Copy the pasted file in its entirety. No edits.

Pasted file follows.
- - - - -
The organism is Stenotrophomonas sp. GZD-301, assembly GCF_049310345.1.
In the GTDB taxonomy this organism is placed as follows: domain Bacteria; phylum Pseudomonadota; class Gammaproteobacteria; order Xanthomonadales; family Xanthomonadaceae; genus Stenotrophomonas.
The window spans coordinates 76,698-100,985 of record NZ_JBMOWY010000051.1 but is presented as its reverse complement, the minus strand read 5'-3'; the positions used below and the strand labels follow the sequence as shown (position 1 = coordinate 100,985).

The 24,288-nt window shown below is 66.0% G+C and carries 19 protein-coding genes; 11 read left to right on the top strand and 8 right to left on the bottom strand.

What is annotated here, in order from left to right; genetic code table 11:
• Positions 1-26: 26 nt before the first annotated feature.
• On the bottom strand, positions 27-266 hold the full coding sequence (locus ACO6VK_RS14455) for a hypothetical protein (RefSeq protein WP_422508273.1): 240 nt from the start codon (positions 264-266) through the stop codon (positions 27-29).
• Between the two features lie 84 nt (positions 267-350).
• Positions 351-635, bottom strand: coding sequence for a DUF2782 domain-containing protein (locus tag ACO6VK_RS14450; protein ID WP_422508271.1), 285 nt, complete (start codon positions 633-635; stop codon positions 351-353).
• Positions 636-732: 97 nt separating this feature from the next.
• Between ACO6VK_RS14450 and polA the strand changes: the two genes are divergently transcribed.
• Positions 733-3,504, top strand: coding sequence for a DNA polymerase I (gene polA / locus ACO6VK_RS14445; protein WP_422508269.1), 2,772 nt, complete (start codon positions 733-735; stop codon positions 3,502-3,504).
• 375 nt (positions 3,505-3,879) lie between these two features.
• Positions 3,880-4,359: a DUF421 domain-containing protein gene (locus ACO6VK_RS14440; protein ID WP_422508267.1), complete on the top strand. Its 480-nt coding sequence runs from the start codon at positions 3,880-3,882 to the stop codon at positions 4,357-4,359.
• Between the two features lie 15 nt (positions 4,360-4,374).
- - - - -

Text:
The organism is Stenotrophomonas sp. GZD-301, assembly GCF_049310345.1.
In the GTDB taxonomy this organism is placed as follows: domain Bacteria; phylum Pseudomonadota; class Gammaproteobacteria; order Xanthomonadales; family Xanthomonadaceae; genus Stenotrophomonas.
The window spans coordinates 76,698-100,985 of record NZ_JBMOWY010000051.1 but is presented as its reverse complement, the minus strand read 5'-3'; the positions used below and the strand labels follow the sequence as shown (position 1 = coordinate 100,985).

The 24,288-nt window shown below is 66.0% G+C and carries 19 protein-coding genes; 11 read left to right on the top strand and 8 right to left on the bottom strand.

What is annotated here, in order from left to right; genetic code table 11:
• Positions 1-26: 26 nt before the first annotated feature.
• On the bottom strand, positions 27-266 hold the full coding sequence (locus ACO6VK_RS14455) for a hypothetical protein (RefSeq protein WP_422508273.1): 240 nt from the start codon (positions 264-266) through the stop codon (positions 27-29).
• Between the two features lie 84 nt (positions 267-350).
• Positions 351-635, bottom strand: coding sequence for a DUF2782 domain-containing protein (locus tag ACO6VK_RS14450; protein ID WP_422508271.1), 285 nt, complete (start codon positions 633-635; stop codon positions 351-353).
• Positions 636-732: 97 nt separating this feature from the next.
• Between ACO6VK_RS14450 and polA the strand changes: the two genes are divergently transcribed.
• Positions 733-3,504, top strand: coding sequence for a DNA polymerase I (gene polA / locus ACO6VK_RS14445; protein WP_422508269.1), 2,772 nt, complete (start codon positions 733-735; stop codon positions 3,502-3,504).
• 375 nt (positions 3,505-3,879) lie between these two features.
• Positions 3,880-4,359: a DUF421 domain-containing protein gene (locus ACO6VK_RS14440; protein ID WP_422508267.1), complete on the top strand. Its 480-nt coding sequence runs from the start codon at positions 3,880-3,882 to the stop codon at positions 4,357-4,359.
• Between the two features lie 15 nt (positions 4,360-4,374).